- Involuntary Shapeshifting: Poor Sarah, randomly transforming to a new form every day!
- Limited Wardrobe: Aylwyn. And also Syrixia.
- Lovable Rogue: Paul, natch. Also Patrick Hill, to a certain extent.
- Magic Versus Science: Averted. Paul actively encourages magical research to find ways to augment and complement his technological research.
- Mechanically Unusual Class: Paul occasionally thinks of himself and the world around him in terms of Tabletop Games, and his Twist power qualifies as this trope.
- Omniscient Morality License: Ryell behaves this way. Her followers call it "the way of the dragon" to do thing that, on the face of it, look horrible, but turn out to prevent even worse tragedies and save far more people than they harm, in the long run. Paul doesn't buy it, rejecting the basic premise that the dragon can accurately predict what would have happened had other choices been made.
- Our Angels Are Different: Aylwyn is a tall, strong, beautiful Paladin (which apparently is exclusive to Celestials) with big angel wings, a Summon to Hand Flaming Sword, and a Cool Horse. She's noticeably the least snarky of the main characters, and borders on Spock Speak sometimes, but she's definitely not emotionless. The Paladins are from the Celestial Realm, a different world, and have some sort of agreement with the nations in which they can act as a semi-autonomous, extraterritorial police force, within strictly-defined limits.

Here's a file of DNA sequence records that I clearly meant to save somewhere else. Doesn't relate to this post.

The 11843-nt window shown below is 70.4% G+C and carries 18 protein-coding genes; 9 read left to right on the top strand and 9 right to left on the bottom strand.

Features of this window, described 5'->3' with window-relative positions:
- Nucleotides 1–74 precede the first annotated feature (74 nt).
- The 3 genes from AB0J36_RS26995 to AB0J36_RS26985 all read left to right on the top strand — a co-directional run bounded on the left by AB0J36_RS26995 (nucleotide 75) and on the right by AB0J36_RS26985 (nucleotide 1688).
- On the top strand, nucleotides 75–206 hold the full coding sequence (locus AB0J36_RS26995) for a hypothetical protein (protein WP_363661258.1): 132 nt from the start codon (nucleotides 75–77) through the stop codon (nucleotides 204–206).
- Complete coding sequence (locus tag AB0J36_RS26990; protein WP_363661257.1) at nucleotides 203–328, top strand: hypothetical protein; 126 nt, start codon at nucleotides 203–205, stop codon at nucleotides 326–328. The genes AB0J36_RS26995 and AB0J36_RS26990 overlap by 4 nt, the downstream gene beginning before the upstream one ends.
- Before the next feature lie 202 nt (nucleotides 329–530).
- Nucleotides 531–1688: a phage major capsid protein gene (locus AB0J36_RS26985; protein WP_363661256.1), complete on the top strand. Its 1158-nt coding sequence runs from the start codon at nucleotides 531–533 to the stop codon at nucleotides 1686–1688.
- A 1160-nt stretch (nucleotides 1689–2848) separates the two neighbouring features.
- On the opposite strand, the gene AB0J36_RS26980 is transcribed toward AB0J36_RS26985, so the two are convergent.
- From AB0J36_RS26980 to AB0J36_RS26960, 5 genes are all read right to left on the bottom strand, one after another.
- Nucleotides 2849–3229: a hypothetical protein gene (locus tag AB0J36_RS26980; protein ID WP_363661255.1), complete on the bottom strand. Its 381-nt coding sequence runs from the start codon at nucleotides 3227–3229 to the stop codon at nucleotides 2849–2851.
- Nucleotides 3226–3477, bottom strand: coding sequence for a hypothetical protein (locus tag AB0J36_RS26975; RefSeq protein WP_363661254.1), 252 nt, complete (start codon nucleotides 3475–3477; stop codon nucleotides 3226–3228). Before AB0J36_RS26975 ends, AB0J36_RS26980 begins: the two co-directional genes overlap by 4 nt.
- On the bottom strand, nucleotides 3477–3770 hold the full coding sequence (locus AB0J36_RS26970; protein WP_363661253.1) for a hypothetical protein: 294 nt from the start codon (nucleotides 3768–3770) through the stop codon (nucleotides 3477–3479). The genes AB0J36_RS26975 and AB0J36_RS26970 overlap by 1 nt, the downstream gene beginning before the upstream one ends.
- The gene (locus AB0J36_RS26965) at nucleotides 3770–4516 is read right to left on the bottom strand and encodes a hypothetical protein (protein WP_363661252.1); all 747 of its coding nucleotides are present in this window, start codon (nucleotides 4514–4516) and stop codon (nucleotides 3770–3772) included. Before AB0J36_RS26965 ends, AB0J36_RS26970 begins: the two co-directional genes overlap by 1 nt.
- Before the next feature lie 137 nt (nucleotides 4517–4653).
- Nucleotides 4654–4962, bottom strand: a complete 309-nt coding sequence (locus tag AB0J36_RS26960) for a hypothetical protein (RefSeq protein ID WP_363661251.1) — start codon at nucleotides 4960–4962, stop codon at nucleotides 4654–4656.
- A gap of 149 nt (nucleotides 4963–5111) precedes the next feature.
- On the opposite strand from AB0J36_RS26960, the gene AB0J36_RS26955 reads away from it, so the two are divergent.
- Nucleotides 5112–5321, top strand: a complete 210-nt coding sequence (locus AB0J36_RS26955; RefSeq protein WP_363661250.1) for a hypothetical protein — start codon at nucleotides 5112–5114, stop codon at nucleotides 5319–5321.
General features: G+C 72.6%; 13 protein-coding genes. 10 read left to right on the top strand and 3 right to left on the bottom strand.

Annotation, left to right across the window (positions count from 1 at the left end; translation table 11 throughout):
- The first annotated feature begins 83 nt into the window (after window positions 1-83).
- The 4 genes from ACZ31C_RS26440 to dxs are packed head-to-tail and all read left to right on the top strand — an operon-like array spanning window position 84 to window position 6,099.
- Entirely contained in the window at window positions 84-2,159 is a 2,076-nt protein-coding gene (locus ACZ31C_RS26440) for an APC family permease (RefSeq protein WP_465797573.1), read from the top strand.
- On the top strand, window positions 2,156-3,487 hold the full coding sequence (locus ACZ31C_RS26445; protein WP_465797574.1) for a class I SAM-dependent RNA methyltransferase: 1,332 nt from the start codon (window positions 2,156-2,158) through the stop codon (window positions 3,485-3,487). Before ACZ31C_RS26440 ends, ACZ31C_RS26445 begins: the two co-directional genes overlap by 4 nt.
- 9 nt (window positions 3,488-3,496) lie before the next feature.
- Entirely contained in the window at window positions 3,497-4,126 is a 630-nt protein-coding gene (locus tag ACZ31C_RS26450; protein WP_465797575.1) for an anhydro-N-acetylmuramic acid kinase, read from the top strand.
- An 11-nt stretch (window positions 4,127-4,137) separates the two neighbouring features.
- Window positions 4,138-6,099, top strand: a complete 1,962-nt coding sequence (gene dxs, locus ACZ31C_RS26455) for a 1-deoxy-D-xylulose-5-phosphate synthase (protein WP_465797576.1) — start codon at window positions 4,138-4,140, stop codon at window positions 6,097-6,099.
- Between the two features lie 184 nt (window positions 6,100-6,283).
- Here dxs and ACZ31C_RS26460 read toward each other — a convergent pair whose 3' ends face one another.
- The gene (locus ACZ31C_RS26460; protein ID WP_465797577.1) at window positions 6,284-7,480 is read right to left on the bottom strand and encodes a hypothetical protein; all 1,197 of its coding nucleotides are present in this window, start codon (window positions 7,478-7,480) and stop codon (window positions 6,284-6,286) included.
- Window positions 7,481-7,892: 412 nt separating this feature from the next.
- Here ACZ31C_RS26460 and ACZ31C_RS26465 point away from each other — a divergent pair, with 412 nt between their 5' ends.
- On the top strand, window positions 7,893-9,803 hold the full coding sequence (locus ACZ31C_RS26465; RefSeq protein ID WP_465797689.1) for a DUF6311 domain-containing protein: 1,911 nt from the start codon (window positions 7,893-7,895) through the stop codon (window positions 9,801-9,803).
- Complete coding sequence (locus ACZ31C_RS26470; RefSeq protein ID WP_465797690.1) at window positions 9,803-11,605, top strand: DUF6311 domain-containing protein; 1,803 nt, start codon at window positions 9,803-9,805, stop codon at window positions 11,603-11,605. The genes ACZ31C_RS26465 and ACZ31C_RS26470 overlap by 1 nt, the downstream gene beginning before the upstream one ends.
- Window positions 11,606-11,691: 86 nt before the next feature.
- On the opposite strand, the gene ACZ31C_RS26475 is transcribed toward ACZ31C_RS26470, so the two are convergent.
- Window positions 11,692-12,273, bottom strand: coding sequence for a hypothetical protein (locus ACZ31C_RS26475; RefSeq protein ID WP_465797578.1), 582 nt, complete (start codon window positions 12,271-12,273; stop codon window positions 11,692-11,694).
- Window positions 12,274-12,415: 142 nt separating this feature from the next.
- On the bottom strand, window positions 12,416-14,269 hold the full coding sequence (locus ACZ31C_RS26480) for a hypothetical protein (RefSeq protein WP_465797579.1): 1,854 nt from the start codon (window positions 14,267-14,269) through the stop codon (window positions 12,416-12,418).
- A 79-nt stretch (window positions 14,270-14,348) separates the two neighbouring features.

- Our Dragons Are Different: Ryell (and apparently the other dragons) look like standard Western dragons, but they're powerful enough that even the strongest of characters are extremely wary of provoking them. They actively meddle in world affairs, work to suppress warfare and the development of military technology, and separated the magical world from Earth back when gunpowder was invented.
- Post-Modern Magik: Paul applies concepts of modern science to magical problems, most notably generating the energy needed to overcome a magical barrier by crashing a car through it at a very high speed, which brings a whole lot of kinetic energy with it.
- Power Glows: As an angel, Aylwyn's body is always shining subtly, and she becomes brighter the more of her power she's using.
- Proud to Be a Geek - Paul defines the term "geek" in the most positive language possible without doing severe injury to the truth.
- Spoony Bard: Averted: bards may not be the strongest warriors or the most powerful mages, but they're are very powerful opponents because of their understanding of human psychology, and useful in a medium-scale or larger fight due to their ability to use magic to communicate and coordinate things for their side.
- Status Quo Is God: Thoroughly averted.